With Old Selam just a week away, it's time to start meal planning for the one day and two nights I'll spend in the woods outside Idaho City.
Anyone who has tried it can tell you distance riding is much more than lounging around in a saddle for most of a day. It's an athletic endeavor that demands plenty of fuel for the rider, as well as the horse. Some endurance riders swear by PowerBars, Gatorade, and miscellaneous other chemical concoctions marketed as superfoods for athletes. Personally, I'd rather eat superfoods that are actually, you know, foods.
As an expedition whitewater rafter, I'm no stranger to the camp kitchen. I can whip up anything from a gourmet pasta dish with scallops and avocados in a Swiss cheese sauce to Dutch oven cinnamon rolls with nothing more than a propane stove, some charcoal, and the roar of rapids in my ears.
I've learned, however, that my level of intense focus at an endurance ride puts me in no mood to cook. Sometimes, it's all I can do just to settle down and eat. Even after the competition, when Aaruba is safely back in his pen, I'm simply not interested in heating up a bowl of five-pepper chili. I am interested, however, in sticking with my preferred flegan diet while filling up on something tasty, nutritious, and highly portable.
My travel itinerary for Old Selam involves driving the three hours or so to ride camp next Saturday morning, riding 50 miles on Sunday, then returning home Monday morning. Sunday dinner will be a potluck rather than a catered meal provided by ride management. All in all, I'll need 2 breakfasts, 2 lunches, 1 solo dinner, and 1 potluck dish. Here's what I have in mind:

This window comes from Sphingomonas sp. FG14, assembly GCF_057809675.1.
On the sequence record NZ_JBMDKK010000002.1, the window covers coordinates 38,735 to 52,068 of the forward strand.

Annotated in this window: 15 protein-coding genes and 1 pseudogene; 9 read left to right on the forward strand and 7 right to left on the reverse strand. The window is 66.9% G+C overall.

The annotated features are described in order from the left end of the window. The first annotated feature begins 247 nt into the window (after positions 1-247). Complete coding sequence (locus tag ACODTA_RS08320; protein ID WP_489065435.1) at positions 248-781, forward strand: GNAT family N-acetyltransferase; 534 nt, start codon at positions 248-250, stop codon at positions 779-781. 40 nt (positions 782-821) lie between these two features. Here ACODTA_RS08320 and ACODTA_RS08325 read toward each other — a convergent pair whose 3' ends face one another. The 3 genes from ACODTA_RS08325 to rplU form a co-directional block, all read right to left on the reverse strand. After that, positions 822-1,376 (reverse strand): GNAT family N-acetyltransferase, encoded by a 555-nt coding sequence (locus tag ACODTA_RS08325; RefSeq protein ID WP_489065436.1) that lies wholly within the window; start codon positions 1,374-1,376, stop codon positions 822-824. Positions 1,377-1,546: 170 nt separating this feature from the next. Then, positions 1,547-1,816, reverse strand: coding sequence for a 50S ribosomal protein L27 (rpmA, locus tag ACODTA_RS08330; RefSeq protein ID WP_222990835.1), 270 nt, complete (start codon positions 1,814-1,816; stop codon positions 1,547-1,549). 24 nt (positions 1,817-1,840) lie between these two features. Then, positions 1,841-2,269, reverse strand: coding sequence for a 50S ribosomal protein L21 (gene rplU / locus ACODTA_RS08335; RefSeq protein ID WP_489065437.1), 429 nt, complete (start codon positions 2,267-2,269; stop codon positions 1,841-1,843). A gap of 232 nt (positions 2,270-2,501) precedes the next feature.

Saturday late lunch/early dinner: Lentil Salad with Feta Cheese I haven't tried this particular recipe, but I eat a lot of bean, lentil, and grain salads and this looks like a good one.
Breakfasts: Morning Glory Muffins (if I have time to make them ahead of time) or whole grain bagels with peanut butter (if I don't), a banana, and chocolate-covered espresso beans (so I needn't bother with making coffee).
Sunday lunch: Barley "Pasta" Salad. My friend Jennifer, who will be crewing me at Old Selam, is also interested in healthful food and has approved this choice. The dish travels well, but I do recommend packing the spinach separately and stirring it in immediately before serving.
Potluck dish: Corn and Black Bean Salad I've taken this dish to rides before. It's nutritious, filling, quick, easy, flavorful, inexpensive, and holds up well to the rigors of life in a cooler.
Snacks: Raw nuts, grapes, dark chocolate
Beverages: Plenty of water, possibly coffee, some beer, and a decent merlot
Meanwhile, Aaruba will enjoy a smorgasbord of grass-alfalfa mix, pure alfalfa (he doesn't get this at home because too much alfalfa can predispose a horse to azoturia due to nutritional imbalances, but it's a surefire way to get him to eat when he's excited before a ride), soaked beet pulp, and Equine Senior.